Deborah Foster was doing casework in a Pontiac, Mich., shelter one day, when a woman knocked on the side door just after 5 o'clock.
"Could I have something to eat?" she asked.
The woman was dressed well, in a business suit with a briefcase and a purse. Her makeup was nicely done.
"It's after 5," Foster said.
"I don't get out of work until 5."
"It's too late to get a bed."
"I don't want a bed. Just a meal."
"Then what will you do?"
"I'll go sleep in my car."
This was 14 years ago. Foster cried all the way home.
"This woman told me she'd drive to 24-hour places like Kmart and sleep under the parking lot lights," Foster recalls now. "In the morning, she'd use the bathrooms, get fixed up and go to work.
"I began to hear about more and more working women who had jobs but had lost their houses or apartments and were living in their cars. It became my calling."
HER WAY TO HELP THE HOMELESS
Foster, a product of southeast Detroit, had inherited her childhood home when her parents passed away. It was a four-bedroom colonial, built in 1910. Like the neighborhood, it had seen better days.
But even better days lay ahead.
In the spring of 2003, Foster, who says, "I asked God to tell me what to do," got an idea. She decided to fix up the house, clean it, paint it, then opened its doors under a new name: The Bethlehem House.
A couple months later, a woman Foster knew from church knocked on the door. She worked in an eyeglass store, had lost her apartment, and because of credit issues, couldn't get into another one. She had two suitcases with her, clothing she had brought, once again, from a car.
She moved in that night.
A few months later, a second woman joined her, a security company employee who'd been living in a van.
Two months later, housemate No. 3 arrived, a woman who worked at a bank.
The next month, an executive assistant at a church took the fourth room.
Foster, 61, who lives with her husband about 15 minutes away, kept a key and came whenever she wanted. But she trusted the women to keep the place clean, cook their own meals and obey certain rules (stay employed, no drugs, no male visitors). Otherwise, they came and went as they pleased.
Foster visited often. It made her smile to see her childhood bedroom being used by women who needed a hand.
"In 13 years, there hasn't been one bad person," she says. "The friendships they make are so special. They can live with dignity, they can get their lives back together and their credit issues straight. The house may not be a lot to look at on the outside, but there's love on the inside."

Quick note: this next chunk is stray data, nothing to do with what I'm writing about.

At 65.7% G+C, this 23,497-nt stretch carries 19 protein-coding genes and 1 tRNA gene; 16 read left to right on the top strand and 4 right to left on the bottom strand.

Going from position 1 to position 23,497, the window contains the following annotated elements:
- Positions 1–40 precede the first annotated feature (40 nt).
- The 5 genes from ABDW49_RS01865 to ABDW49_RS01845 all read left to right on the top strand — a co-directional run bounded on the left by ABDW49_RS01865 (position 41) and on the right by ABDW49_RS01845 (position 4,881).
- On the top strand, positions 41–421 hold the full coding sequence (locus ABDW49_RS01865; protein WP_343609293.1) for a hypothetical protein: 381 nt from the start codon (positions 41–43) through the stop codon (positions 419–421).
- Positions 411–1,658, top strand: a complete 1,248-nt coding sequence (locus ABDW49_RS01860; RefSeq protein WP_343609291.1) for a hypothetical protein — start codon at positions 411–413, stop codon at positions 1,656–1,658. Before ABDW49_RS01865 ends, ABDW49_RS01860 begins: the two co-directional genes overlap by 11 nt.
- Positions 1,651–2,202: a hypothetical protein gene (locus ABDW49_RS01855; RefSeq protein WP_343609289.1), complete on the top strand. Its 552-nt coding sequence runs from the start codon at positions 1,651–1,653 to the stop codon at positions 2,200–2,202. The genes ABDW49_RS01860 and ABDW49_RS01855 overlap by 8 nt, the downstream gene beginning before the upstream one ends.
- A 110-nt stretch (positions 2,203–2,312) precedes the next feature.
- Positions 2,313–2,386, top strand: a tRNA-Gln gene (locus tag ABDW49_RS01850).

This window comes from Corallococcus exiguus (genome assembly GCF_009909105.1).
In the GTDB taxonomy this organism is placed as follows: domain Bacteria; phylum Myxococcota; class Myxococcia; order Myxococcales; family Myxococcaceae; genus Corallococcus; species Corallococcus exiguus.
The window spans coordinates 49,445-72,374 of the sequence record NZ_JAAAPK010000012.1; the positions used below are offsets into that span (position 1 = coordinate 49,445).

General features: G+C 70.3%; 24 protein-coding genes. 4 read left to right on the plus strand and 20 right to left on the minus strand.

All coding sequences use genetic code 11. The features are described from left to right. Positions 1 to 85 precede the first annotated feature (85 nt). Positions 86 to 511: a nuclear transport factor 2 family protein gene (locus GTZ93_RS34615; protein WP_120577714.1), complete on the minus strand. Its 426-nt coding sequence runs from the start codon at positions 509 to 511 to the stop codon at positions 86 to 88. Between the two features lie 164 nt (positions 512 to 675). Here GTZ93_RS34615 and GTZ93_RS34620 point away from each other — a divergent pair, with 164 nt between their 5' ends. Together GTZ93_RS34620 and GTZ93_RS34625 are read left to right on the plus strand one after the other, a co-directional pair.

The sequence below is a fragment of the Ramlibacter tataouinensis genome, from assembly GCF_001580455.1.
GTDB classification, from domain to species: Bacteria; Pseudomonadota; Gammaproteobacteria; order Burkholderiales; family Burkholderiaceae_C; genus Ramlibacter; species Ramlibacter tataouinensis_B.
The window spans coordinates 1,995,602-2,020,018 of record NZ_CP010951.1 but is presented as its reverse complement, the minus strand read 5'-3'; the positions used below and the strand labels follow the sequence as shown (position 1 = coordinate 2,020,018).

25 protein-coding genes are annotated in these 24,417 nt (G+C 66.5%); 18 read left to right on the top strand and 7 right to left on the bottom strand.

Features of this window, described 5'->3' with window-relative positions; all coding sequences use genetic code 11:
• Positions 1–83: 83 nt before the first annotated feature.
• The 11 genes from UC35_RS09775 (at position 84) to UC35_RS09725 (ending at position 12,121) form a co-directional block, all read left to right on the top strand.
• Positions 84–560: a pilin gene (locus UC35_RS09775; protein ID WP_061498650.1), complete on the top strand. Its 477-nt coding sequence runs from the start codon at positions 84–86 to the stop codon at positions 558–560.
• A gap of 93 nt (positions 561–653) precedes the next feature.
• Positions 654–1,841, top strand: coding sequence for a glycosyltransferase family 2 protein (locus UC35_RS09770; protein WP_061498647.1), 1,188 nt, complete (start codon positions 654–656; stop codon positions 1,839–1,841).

HOME IS WHERE HER HEART IS
With all the current events that overwhelm us random shootings, the Flint water crisis it often feels that there is no act big enough to help. Maybe doing something small is an answer. Deborah Foster didn't have an apartment building or a large shelter or a nonprofit organization. But she had a house at 5063 Van Dyke, near Gratiot.
And she had a heart.
And so today, the longtime radio industry veteran has given shelter, she says, to more than 65 women. "I've had an attorney for the 36th District Court, teachers, registered nurses. Most have just made a poor financial decision or lost their place because of somebody else's financial issues.
"They're not here because of drugs or things like that. Sometimes, it's just bad things happening to good people."
The women can stay for up to two years. They pay a nominal $70 a week to keep the place up. The shelter and comfort are the gifts Foster provides. The hugs and thank-yous are the gifts she gets back.
"If I could afford to do this full-time, I would," she says. "My father, before he died, said he wanted me to have the house because I'd know what to do with it. I think this is what he meant."
Foster often thinks about that night in Pontiac, and that woman in the business suit, whom she fed and never saw again. Whatever became of her, that woman, in a strange way, has helped dozens more like her. And inspired Foster to turn an empty house into a home.